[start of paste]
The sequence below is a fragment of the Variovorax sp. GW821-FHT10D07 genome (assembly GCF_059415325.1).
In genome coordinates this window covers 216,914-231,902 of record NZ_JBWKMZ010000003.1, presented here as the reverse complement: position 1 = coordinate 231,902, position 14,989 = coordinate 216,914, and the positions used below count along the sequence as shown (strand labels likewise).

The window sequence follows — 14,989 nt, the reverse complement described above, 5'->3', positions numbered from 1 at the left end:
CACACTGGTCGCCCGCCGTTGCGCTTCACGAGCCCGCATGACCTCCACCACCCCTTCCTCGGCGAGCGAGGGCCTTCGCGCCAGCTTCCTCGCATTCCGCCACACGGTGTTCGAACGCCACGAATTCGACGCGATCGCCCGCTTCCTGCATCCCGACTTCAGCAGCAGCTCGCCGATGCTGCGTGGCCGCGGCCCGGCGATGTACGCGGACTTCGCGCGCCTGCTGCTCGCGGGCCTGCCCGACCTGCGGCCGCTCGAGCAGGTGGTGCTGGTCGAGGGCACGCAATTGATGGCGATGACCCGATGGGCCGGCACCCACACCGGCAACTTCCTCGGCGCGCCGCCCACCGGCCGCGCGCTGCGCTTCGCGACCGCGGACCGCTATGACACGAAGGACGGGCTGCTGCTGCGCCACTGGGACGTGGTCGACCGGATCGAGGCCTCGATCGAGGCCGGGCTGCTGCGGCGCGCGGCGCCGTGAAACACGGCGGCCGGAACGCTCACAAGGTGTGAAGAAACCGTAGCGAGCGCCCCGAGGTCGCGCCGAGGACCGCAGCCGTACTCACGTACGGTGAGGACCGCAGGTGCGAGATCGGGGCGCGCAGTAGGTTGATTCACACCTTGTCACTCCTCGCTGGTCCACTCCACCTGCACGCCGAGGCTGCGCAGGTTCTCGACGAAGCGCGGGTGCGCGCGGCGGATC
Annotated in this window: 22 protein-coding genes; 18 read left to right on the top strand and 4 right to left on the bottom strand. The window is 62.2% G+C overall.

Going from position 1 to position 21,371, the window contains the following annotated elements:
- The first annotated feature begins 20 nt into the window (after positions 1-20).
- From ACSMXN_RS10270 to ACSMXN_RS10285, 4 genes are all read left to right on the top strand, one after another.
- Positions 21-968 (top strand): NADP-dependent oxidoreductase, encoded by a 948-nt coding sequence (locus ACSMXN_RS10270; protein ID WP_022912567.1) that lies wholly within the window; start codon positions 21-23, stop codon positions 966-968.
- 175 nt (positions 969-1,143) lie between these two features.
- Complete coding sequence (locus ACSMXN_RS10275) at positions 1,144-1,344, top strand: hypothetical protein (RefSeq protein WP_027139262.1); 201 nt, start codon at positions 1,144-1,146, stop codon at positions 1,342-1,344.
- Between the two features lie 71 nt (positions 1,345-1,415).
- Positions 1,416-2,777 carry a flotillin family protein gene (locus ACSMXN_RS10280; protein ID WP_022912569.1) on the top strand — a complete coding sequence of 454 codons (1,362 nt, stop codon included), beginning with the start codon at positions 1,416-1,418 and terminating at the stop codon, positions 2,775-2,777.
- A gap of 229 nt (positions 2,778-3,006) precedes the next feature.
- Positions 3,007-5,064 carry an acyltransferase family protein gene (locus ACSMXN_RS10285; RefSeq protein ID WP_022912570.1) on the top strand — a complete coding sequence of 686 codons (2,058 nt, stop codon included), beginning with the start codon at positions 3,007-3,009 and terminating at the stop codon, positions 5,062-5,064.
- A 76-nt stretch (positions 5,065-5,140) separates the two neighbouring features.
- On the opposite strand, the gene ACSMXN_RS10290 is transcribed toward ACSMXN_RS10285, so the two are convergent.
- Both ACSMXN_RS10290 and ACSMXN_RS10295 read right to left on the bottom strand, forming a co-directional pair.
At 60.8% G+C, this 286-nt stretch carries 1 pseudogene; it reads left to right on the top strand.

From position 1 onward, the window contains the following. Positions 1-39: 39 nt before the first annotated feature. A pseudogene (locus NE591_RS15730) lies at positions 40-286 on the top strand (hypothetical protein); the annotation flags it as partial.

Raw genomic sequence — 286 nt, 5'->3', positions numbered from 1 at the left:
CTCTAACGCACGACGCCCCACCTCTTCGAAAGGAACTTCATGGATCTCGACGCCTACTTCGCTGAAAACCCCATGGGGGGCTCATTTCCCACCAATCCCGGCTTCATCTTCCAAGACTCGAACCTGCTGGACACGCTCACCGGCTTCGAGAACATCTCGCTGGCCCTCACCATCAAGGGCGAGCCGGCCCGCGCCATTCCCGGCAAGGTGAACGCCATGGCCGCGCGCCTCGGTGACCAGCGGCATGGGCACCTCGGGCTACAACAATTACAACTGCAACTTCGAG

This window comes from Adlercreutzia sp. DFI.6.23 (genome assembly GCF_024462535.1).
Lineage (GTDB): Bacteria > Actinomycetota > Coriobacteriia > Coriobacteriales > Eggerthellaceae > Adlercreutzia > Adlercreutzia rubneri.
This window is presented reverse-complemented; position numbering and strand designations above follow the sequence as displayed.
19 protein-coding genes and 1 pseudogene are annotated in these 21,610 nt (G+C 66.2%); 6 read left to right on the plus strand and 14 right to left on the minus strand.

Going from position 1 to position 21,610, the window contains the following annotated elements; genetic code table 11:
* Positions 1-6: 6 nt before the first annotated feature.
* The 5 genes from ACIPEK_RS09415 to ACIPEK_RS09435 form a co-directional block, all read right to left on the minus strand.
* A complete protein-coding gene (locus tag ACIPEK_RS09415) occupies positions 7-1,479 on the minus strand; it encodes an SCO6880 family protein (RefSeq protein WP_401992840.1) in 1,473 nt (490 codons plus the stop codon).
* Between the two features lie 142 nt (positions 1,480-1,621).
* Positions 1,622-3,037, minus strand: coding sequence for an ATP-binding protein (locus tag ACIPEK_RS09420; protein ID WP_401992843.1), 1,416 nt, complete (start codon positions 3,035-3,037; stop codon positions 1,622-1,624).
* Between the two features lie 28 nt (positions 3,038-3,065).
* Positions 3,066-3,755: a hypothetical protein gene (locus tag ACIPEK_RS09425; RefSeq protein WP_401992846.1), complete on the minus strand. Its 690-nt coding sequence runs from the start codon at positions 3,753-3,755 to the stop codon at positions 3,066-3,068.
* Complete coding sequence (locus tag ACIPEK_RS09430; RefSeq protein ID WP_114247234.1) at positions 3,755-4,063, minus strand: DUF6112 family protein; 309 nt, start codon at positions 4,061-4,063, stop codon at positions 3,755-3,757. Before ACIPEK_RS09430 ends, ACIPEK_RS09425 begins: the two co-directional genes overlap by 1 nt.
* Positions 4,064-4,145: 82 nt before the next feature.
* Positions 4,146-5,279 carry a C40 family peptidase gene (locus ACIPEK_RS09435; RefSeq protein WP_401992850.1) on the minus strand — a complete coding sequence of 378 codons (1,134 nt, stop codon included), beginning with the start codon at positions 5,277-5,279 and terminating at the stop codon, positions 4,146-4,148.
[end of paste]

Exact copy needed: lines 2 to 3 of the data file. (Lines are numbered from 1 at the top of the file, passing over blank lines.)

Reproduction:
In genome coordinates this window covers 216,914-231,902 of record NZ_JBWKMZ010000003.1, presented here as the reverse complement: position 1 = coordinate 231,902, position 14,989 = coordinate 216,914, and the positions used below count along the sequence as shown (strand labels likewise).

The window sequence follows — 14,989 nt, the reverse complement described above, 5'->3', positions numbered from 1 at the left end: